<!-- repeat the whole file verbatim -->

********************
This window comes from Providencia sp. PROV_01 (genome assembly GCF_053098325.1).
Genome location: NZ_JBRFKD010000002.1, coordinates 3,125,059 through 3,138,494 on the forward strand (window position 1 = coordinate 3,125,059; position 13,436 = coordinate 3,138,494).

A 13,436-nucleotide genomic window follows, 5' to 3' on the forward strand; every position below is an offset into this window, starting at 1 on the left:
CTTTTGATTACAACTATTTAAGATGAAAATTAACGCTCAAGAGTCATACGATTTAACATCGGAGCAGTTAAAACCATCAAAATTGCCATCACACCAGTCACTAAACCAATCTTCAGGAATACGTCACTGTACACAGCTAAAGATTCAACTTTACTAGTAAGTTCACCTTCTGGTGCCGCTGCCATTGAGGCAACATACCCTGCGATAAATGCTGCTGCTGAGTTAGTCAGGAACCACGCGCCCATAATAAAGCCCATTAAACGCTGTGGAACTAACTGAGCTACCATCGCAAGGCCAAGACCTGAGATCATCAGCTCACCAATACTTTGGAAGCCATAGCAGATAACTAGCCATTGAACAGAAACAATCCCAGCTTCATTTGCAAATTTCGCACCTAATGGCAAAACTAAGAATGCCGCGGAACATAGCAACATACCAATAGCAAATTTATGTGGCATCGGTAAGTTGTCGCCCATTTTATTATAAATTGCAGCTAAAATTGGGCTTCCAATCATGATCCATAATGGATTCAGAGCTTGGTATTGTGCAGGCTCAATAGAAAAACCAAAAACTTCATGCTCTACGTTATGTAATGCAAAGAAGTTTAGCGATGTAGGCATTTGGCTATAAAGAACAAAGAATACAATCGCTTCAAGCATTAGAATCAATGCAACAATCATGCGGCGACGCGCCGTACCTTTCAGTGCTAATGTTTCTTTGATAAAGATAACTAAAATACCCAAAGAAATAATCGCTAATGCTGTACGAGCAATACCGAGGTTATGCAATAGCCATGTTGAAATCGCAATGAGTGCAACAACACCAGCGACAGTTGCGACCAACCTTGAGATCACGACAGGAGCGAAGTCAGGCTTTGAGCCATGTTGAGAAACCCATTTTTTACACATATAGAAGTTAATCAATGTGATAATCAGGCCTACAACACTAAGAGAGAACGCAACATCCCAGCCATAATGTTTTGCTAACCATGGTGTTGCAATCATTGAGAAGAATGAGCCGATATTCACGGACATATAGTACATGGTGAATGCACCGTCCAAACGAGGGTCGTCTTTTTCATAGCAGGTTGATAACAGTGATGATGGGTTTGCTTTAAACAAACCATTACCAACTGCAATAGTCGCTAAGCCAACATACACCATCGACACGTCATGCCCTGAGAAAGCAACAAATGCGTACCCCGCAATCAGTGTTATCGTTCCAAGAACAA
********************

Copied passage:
This window comes from Providencia sp. PROV_01 (genome assembly GCF_053098325.1).
Genome location: NZ_JBRFKD010000002.1, coordinates 3,125,059 through 3,138,494 on the forward strand (window position 1 = coordinate 3,125,059; position 13,436 = coordinate 3,138,494).

A 13,436-nucleotide genomic window follows, 5' to 3' on the forward strand; every position below is an offset into this window, starting at 1 on the left:
CTTTTGATTACAACTATTTAAGATGAAAATTAACGCTCAAGAGTCATACGATTTAACATCGGAGCAGTTAAAACCATCAAAATTGCCATCACACCAGTCACTAAACCAATCTTCAGGAATACGTCACTGTACACAGCTAAAGATTCAACTTTACTAGTAAGTTCACCTTCTGGTGCCGCTGCCATTGAGGCAACATACCCTGCGATAAATGCTGCTGCTGAGTTAGTCAGGAACCACGCGCCCATAATAAAGCCCATTAAACGCTGTGGAACTAACTGAGCTACCATCGCAAGGCCAAGACCTGAGATCATCAGCTCACCAATACTTTGGAAGCCATAGCAGATAACTAGCCATTGAACAGAAACAATCCCAGCTTCATTTGCAAATTTCGCACCTAATGGCAAAACTAAGAATGCCGCGGAACATAGCAACATACCAATAGCAAATTTATGTGGCATCGGTAAGTTGTCGCCCATTTTATTATAAATTGCAGCTAAAATTGGGCTTCCAATCATGATCCATAATGGATTCAGAGCTTGGTATTGTGCAGGCTCAATAGAAAAACCAAAAACTTCATGCTCTACGTTATGTAATGCAAAGAAGTTTAGCGATGTAGGCATTTGGCTATAAAGAACAAAGAATACAATCGCTTCAAGCATTAGAATCAATGCAACAATCATGCGGCGACGCGCCGTACCTTTCAGTGCTAATGTTTCTTTGATAAAGATAACTAAAATACCCAAAGAAATAATCGCTAATGCTGTACGAGCAATACCGAGGTTATGCAATAGCCATGTTGAAATCGCAATGAGTGCAACAACACCAGCGACAGTTGCGACCAACCTTGAGATCACGACAGGAGCGAAGTCAGGCTTTGAGCCATGTTGAGAAACCCATTTTTTACACATATAGAAGTTAATCAATGTGATAATCAGGCCTACAACACTAAGAGAGAACGCAACATCCCAGCCATAATGTTTTGCTAACCATGGTGTTGCAATCATTGAGAAGAATGAGCCGATATTCACGGACATATAGTACATGGTGAATGCACCGTCCAAACGAGGGTCGTCTTTTTCATAGCAGGTTGATAACAGTGATGATGGGTTTGCTTTAAACAAACCATTACCAACTGCAATAGTCGCTAAGCCAACATACACCATCGACACGTCATGCCCTGAGAAAGCAACAAATGCGTACCCCGCAATCAGTGTTATCGTTCCAAGAACAA